You might never have ever heard of ONDA, but they’re a Chinese component maker, and one of the first-ever manufacturers to create a motherboard that has support for both DDR4 and DDR5 RAM, as Twitter user @momomo_us has spotted. This is actually a little bit more difficult than you think to get up and running since there needs to be traces from the motherboard and to the CPU that it recognizes as both. While the motherboard does indeed support both DDR4 and DDR5, you’re probably not going to be able to use both a DDR4 stick of RAM and a DDR5 stick of RAM at the same time.
How it works
The ONDA H610M+ is a microATX board that looks relatively stripped-down, so it’s pretty interesting to see that the two RAM slots actually only support one RAM stick of each type. This probably isn’t the most optimal setup in the world to run, but if you’re looking to benchmark DDR4 against DDR5 while remaining on a current-gen platform, it’s pretty interesting to see this motherboard set up for what we assume to be a real edge-case when it comes to motherboards. It’s incredibly interesting to see how this was made and created, but don’t expect to see more motherboards like this making it to western markets, it’ll be a pretty rare sight to even see motherboards like this arrive.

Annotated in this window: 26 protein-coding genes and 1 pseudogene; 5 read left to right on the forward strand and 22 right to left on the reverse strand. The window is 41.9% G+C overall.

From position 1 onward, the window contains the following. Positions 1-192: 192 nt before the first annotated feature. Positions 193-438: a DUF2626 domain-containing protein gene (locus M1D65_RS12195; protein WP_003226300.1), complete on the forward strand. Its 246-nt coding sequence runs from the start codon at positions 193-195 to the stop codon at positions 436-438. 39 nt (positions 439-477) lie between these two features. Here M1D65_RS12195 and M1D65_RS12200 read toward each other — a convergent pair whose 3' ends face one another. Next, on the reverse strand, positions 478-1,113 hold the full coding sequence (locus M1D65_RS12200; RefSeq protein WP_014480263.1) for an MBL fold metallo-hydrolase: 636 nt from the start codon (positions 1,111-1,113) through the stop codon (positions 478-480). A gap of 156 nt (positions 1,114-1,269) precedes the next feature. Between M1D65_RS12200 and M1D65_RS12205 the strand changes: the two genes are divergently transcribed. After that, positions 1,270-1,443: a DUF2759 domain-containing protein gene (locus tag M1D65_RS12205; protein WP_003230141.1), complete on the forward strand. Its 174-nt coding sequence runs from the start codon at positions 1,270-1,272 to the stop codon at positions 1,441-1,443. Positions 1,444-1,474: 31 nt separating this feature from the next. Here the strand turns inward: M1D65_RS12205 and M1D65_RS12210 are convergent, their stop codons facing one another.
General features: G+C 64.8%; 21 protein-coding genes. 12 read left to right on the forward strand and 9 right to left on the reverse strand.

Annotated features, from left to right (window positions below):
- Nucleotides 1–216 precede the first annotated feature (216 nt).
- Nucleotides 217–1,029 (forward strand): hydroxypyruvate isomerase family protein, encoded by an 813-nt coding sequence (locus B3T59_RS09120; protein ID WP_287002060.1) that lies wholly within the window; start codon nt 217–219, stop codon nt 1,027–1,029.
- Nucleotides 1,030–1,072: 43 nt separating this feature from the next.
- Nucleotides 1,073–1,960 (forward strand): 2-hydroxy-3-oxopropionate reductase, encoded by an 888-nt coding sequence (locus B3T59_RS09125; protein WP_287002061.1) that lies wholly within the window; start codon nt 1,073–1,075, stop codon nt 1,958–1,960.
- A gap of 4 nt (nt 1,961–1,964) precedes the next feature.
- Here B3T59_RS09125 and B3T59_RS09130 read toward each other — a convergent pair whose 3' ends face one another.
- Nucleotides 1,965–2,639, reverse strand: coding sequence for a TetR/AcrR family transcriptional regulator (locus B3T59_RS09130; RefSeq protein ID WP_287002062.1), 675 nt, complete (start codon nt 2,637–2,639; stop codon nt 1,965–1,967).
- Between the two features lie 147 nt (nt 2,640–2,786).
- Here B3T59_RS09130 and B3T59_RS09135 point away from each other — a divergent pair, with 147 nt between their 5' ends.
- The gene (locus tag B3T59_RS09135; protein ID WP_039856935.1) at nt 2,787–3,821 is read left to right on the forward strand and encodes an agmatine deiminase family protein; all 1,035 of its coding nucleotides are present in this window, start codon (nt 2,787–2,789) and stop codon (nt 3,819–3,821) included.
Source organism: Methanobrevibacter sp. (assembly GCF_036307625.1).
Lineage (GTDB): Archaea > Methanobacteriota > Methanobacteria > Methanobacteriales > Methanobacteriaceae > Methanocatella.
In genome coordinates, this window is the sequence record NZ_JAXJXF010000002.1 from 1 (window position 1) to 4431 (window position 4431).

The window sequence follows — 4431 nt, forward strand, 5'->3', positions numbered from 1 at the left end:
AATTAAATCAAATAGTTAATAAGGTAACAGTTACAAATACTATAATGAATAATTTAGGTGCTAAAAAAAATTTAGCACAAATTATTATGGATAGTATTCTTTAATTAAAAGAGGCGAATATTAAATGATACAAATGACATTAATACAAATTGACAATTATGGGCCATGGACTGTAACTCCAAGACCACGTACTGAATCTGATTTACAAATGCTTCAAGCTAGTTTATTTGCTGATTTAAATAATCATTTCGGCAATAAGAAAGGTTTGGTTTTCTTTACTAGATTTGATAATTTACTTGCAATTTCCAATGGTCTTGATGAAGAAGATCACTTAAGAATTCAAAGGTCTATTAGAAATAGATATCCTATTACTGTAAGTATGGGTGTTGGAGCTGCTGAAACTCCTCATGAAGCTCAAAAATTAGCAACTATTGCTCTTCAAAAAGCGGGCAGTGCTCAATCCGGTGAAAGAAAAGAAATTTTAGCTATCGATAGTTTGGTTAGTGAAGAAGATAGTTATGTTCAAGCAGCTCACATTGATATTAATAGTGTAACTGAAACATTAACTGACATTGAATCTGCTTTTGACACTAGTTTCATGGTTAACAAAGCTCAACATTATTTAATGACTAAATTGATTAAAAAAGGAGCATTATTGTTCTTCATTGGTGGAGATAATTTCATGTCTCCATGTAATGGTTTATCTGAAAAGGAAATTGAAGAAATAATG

And even then, you’ll still need yourself an Alder Lake-S CPU to plop into it too, so you will still need all the gear to make it work. We can’t quite work out why exactly you’d want one of these, but they’ve made one regardless. It would make a lick of more sense if there was more than a single slot for each RAM type, but since there isn’t, there honestly isn’t much practical use for this motherboard outside of it being able to support DDR4 and DDR5, which might be useful if you want to use your current RAM sticks, until DDR5 DIMMs dip a little bit in price as the newer platform emerges.
Regardless, it’s very interesting to see this motherboard actually reach shelves, and maybe even attempt to get one in for ourselves to check out how it all even works. Right now, there is no pricing or release date for the board, so it could even never really come into the market, we’ll just have to wait and see if this actually becomes a material product, or just languishes in obscurity. ASUS was seen working on a DDR5 to DDR4 converter, but again, the likelihood of something like that becoming a fully-fledged product, on shelves, that you can buy is very very unlikely. AS DDR4 reaches the end of its like and yields get better for DDR5 chips, it’s likely that we’re going to see the new standard eventually become the norm, and affordable for the majority of users, instead of languishing in an eternally sold out stock status.